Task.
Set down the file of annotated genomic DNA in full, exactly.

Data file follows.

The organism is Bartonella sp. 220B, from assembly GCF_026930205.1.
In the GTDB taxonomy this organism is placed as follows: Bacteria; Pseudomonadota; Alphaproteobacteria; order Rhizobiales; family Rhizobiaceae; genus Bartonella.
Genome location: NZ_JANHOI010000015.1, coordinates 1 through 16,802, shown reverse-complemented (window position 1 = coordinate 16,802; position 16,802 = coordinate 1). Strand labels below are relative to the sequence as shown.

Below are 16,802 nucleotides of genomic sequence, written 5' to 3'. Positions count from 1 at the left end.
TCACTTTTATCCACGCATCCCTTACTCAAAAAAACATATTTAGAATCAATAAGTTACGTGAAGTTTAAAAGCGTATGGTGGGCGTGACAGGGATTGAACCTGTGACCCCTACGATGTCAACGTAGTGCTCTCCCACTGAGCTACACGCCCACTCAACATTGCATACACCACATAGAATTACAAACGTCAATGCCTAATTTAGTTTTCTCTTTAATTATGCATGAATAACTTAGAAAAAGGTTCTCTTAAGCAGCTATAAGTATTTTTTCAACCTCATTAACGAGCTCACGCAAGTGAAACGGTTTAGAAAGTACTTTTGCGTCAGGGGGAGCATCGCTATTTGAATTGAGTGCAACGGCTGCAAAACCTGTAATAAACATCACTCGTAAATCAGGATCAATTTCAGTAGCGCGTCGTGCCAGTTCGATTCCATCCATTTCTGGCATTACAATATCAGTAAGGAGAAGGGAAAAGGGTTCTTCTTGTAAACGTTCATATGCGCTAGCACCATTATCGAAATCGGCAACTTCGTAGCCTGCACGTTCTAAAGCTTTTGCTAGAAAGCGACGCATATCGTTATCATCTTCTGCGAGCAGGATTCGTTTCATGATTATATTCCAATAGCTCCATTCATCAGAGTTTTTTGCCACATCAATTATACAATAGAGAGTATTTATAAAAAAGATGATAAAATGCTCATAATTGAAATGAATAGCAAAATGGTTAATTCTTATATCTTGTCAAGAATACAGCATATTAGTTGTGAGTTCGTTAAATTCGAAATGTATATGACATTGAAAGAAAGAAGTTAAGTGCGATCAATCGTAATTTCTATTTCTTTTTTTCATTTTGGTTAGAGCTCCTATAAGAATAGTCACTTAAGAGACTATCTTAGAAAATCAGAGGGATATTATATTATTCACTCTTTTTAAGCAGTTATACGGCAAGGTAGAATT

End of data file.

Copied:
The organism is Bartonella sp. 220B, from assembly GCF_026930205.1.
In the GTDB taxonomy this organism is placed as follows: Bacteria; Pseudomonadota; Alphaproteobacteria; order Rhizobiales; family Rhizobiaceae; genus Bartonella.
Genome location: NZ_JANHOI010000015.1, coordinates 1 through 16,802, shown reverse-complemented (window position 1 = coordinate 16,802; position 16,802 = coordinate 1). Strand labels below are relative to the sequence as shown.

Below are 16,802 nucleotides of genomic sequence, written 5' to 3'. Positions count from 1 at the left end.
TCACTTTTATCCACGCATCCCTTACTCAAAAAAACATATTTAGAATCAATAAGTTACGTGAAGTTTAAAAGCGTATGGTGGGCGTGACAGGGATTGAACCTGTGACCCCTACGATGTCAACGTAGTGCTCTCCCACTGAGCTACACGCCCACTCAACATTGCATACACCACATAGAATTACAAACGTCAATGCCTAATTTAGTTTTCTCTTTAATTATGCATGAATAACTTAGAAAAAGGTTCTCTTAAGCAGCTATAAGTATTTTTTCAACCTCATTAACGAGCTCACGCAAGTGAAACGGTTTAGAAAGTACTTTTGCGTCAGGGGGAGCATCGCTATTTGAATTGAGTGCAACGGCTGCAAAACCTGTAATAAACATCACTCGTAAATCAGGATCAATTTCAGTAGCGCGTCGTGCCAGTTCGATTCCATCCATTTCTGGCATTACAATATCAGTAAGGAGAAGGGAAAAGGGTTCTTCTTGTAAACGTTCATATGCGCTAGCACCATTATCGAAATCGGCAACTTCGTAGCCTGCACGTTCTAAAGCTTTTGCTAGAAAGCGACGCATATCGTTATCATCTTCTGCGAGCAGGATTCGTTTCATGATTATATTCCAATAGCTCCATTCATCAGAGTTTTTTGCCACATCAATTATACAATAGAGAGTATTTATAAAAAAGATGATAAAATGCTCATAATTGAAATGAATAGCAAAATGGTTAATTCTTATATCTTGTCAAGAATACAGCATATTAGTTGTGAGTTCGTTAAATTCGAAATGTATATGACATTGAAAGAAAGAAGTTAAGTGCGATCAATCGTAATTTCTATTTCTTTTTTTCATTTTGGTTAGAGCTCCTATAAGAATAGTCACTTAAGAGACTATCTTAGAAAATCAGAGGGATATTATATTATTCACTCTTTTTAAGCAGTTATACGGCAAGGTAGAATT